5 Fonts to Avoid in Web Design
To help you avoid making costly mistakes on your website, here are the five fonts that you want to avoid, including why and a list of possible alternatives if you really like the way these bad fonts look!
Horrible Font Number One—Comic Sans
Considered the red-headed step-child of the font world, this is the one everyone out there loves to hate. Why? Well, not because it's the worst font in the world. It's actually pleasant to look at...when you're reading a comic book! When used appropriately, Comic Sans is a fun way to get your message across to the right audience. But the reason Comic Sans is so hated is because too many people use it in the wrong application.
Consider the facts: Comic Sans was designed in 1994 by Vincent Connare for Microsoft. He was creating a font that would appeal to kids and he used comic books as his inspiration. So if you are creating a website for kids or centered around comic books (or working with dyslexic people), use Comic Sans until your heart's content. Otherwise, stay far, far away from it, especially if you want to convey anything resembling authority and not being a laughing stock. Most web designers refuse to use this.
Why it's so bad: It's for kids under eleven years of age and dyslexic people—to everyone else, it's comical.
What you should use instead: Lexia Readable, P22 Kaz Pro, JM Doodle Medium, FF Friday Regular, Sharktooth Regular or even Comic Strip.
Awful Font Number Two—Papyrus
Why it's so bad: It looks like what they probably kept track of pyramid-related deaths with.
What you should use instead: Corvallis Sans Volume, Oxida OT, Florentine Set OT or FF Clair.
Disastrous Font Number Three—Futura
For the creation of Futura, we have to travel all the way back to 1927 and Paul Renner. Think about how people thought the future would look back then and you can probably start to understand why you should stay away from this one. Aside from being dated and used, Futura isn't all that bad of a font. It's actually a classic thanks to its different weights. It's elegant and has a ton of personality, while still remaining simple and understated. That's why Dominos, Red Bull, Absolut Vodka and Volkswagon use Future for their logos. There's no denying its attractiveness—but it's time to hang it up and move on to a future that is more in-line with our own times.
Why it's so bad: Really, it's not. It looks good. Which is why everyone else used it. Played out.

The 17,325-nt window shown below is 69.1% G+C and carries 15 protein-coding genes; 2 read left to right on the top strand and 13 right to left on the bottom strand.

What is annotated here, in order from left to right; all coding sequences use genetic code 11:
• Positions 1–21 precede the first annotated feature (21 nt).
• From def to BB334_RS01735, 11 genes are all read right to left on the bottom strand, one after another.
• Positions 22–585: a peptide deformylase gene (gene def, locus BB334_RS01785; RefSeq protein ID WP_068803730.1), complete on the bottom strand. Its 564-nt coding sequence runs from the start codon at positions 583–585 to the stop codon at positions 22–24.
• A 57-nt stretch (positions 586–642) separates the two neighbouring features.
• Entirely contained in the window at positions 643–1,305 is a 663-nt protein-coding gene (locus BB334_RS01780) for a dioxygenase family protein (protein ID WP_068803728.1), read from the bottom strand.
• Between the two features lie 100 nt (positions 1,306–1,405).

What you should use instead: If you want to use Futura, modify the type, otherwise you're going to look like all the other logos out there. Otherwise Twentieth Century Medium Italic is pretty nice.
Disgusting Number Four—Arial
Made popular by Microsoft Office who used Arial as their answer to the ever popular Helvetica, this is another that is just played out. Arial might be free to use and might be Microsoft's opinion on what is the best Helvetica alternative, but they pushed too hard when they made it the default font on Office. This led to a website designer backlash (nobody likes being force-fed) and today, it's no longer the default. Viva la revolución!
Why it's so bad: It's generic, everyone used it already and “The Man” tried to make us use it! Plus, it doesn't strike any nerves or give reason to remember it.
What you should use instead: Calibri, Sego UI and Georgia.
Horrendous Font Number Five—Times New Roman
Finally, we come across the old standard, Times New Roman. Created way back in 1929 as a new font for the body text of the Times of London, Stanley Morison didn't know he'd be creating the “go to” font for every college paper in the world. Formal, elegant and designed for newspapers, Times New Roman simply doesn't read well on websites because it is too narrowly spaced. Plus, the “feet” on the letters have been shown to create “tired eyes.”
Why it's so bad: College term papers don't make you want to spend money—it reminds you of your student loans!
What you should use instead: Liberation Serif or Verdana.